Life and Arts

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So, a few weeks ago, my wife in her infinite beauty and grace allowed me to buy an Ibanez 7-string guitar. That makes a total of seven guitars. My fingertips are happy. I got the 7-string so I could have an electric exclusively dedicated to alternate tunings.  I’ve played a Fender Tex-Mex strat with a Floyd Rose

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A very wise man once told me to expect Office Politics anywhere. He actually didn’t need to tell me, because I kind of suspected it. But regardless, he reminded me that every business is crazy in their own special way; don’t expect crazy to just disappear. I thought that I was okay with that axiom, but as it turns out — I’m not. I accept the existence of Politics as a fundamental nature of humanity. But when it becomes harmful and dangerous to the business, I don’t think that it’s okay to just cough up the phrase, “that’s Office Politics for ya. Take it or leave it.” If someone tells me just to take it, I think I’d rather lead it, than leave it.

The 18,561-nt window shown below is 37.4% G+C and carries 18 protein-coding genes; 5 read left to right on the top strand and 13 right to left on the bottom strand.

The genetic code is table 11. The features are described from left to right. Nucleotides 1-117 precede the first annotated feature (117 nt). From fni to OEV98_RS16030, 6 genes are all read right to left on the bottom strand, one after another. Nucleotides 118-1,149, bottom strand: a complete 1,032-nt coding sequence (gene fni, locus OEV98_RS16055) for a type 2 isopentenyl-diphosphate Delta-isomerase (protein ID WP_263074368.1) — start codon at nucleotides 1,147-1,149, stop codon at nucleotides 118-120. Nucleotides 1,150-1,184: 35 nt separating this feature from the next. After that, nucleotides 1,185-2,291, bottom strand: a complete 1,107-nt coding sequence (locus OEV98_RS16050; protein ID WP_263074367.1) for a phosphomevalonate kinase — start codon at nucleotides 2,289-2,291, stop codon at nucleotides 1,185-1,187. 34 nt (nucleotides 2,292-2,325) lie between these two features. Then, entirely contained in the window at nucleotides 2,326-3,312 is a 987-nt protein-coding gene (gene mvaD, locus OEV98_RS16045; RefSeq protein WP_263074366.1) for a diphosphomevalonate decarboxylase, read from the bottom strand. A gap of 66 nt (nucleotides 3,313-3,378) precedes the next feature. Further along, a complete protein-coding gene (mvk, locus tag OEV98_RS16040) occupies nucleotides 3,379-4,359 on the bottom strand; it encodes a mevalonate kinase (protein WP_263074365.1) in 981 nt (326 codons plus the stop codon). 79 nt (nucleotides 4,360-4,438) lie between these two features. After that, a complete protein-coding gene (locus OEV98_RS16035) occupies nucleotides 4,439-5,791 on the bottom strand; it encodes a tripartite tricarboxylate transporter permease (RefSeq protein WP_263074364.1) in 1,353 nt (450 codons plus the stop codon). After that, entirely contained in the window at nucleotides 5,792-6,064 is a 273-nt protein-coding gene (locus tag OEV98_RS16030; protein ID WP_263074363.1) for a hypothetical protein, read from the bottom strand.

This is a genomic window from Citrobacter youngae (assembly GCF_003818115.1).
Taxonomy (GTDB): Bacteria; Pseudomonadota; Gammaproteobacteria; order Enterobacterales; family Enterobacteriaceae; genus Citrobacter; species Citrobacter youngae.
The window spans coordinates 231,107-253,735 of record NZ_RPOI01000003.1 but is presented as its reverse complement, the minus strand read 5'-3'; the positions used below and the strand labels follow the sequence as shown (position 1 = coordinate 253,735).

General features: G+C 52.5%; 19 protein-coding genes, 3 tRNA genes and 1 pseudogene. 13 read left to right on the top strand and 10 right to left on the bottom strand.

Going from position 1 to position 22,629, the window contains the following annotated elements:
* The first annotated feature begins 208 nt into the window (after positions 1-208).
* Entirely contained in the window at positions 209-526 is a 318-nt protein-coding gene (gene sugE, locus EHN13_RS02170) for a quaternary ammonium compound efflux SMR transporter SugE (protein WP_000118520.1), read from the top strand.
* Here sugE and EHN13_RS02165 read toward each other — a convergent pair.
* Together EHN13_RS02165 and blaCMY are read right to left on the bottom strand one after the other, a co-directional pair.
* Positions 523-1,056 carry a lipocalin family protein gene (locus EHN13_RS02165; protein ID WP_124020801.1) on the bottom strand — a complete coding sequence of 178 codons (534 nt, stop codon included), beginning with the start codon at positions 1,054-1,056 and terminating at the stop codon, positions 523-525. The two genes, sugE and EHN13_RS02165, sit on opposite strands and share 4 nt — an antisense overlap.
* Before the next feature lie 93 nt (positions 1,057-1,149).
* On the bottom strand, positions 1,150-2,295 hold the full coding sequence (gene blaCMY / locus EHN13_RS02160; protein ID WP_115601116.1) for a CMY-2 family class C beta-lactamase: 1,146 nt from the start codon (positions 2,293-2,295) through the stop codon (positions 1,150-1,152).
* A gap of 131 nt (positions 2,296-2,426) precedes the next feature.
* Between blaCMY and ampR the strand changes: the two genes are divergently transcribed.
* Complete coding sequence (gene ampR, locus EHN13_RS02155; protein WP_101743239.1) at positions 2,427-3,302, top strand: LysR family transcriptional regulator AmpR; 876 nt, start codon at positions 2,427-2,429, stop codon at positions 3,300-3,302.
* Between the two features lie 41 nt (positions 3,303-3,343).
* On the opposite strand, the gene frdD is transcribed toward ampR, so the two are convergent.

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I’d like to introduce you to Jerry. You will see his picture in a second. To you Jerry will look like just a smiley face, but for me he’s a lot more. I’ve taken Jerry to every desk I ever had, and now that I’m moving on to another company, he’s coming, too. You see, Jerry taught me more about business, myself, and God than anyone else ever could. I’d like to share his story.

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I saw the movie Daybreakers over the weekend and I was blown away by the economic policies and business practices you could pull away. So I have to write about we can learn in business and economics from a vampire movie. So you’re going to have to follow an absurd line of thinking – we’re discussing vampires, humans, and blood to make several points about business, the free market, capitalism, and other principles of economics. I [almost] minored in Economics in college, so Daybreakers was good not just for a plot, but for validating my sheer nerdiness.